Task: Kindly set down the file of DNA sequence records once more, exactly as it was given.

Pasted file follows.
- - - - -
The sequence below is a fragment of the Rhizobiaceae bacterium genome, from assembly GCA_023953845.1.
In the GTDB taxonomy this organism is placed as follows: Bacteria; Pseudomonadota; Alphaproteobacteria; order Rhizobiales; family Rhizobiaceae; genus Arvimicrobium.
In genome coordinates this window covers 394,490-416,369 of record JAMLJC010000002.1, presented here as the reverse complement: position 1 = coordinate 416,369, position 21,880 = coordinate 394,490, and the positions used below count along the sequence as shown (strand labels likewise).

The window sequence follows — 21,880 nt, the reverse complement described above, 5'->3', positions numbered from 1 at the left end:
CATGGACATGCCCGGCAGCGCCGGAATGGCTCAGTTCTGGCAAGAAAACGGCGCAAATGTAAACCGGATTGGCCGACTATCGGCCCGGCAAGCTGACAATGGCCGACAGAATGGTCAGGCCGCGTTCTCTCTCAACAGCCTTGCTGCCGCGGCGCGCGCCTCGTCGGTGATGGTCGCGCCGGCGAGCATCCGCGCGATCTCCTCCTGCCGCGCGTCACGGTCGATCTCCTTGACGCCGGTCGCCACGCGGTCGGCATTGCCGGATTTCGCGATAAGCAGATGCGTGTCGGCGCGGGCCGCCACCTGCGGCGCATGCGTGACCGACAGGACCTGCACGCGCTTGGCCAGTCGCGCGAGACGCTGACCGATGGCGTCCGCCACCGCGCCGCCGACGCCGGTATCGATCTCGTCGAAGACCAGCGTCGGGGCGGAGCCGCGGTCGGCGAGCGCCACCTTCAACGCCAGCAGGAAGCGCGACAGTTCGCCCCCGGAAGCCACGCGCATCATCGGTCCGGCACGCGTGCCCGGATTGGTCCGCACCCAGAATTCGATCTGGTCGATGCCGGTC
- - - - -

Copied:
The sequence below is a fragment of the Rhizobiaceae bacterium genome, from assembly GCA_023953845.1.
In the GTDB taxonomy this organism is placed as follows: Bacteria; Pseudomonadota; Alphaproteobacteria; order Rhizobiales; family Rhizobiaceae; genus Arvimicrobium.
In genome coordinates this window covers 394,490-416,369 of record JAMLJC010000002.1, presented here as the reverse complement: position 1 = coordinate 416,369, position 21,880 = coordinate 394,490, and the positions used below count along the sequence as shown (strand labels likewise).

The window sequence follows — 21,880 nt, the reverse complement described above, 5'->3', positions numbered from 1 at the left end:
CATGGACATGCCCGGCAGCGCCGGAATGGCTCAGTTCTGGCAAGAAAACGGCGCAAATGTAAACCGGATTGGCCGACTATCGGCCCGGCAAGCTGACAATGGCCGACAGAATGGTCAGGCCGCGTTCTCTCTCAACAGCCTTGCTGCCGCGGCGCGCGCCTCGTCGGTGATGGTCGCGCCGGCGAGCATCCGCGCGATCTCCTCCTGCCGCGCGTCACGGTCGATCTCCTTGACGCCGGTCGCCACGCGGTCGGCATTGCCGGATTTCGCGATAAGCAGATGCGTGTCGGCGCGGGCCGCCACCTGCGGCGCATGCGTGACCGACAGGACCTGCACGCGCTTGGCCAGTCGCGCGAGACGCTGACCGATGGCGTCCGCCACCGCGCCGCCGACGCCGGTATCGATCTCGTCGAAGACCAGCGTCGGGGCGGAGCCGCGGTCGGCGAGCGCCACCTTCAACGCCAGCAGGAAGCGCGACAGTTCGCCCCCGGAAGCCACGCGCATCATCGGTCCGGCACGCGTGCCCGGATTGGTCCGCACCCAGAATTCGATCTGGTCGATGCCGGTC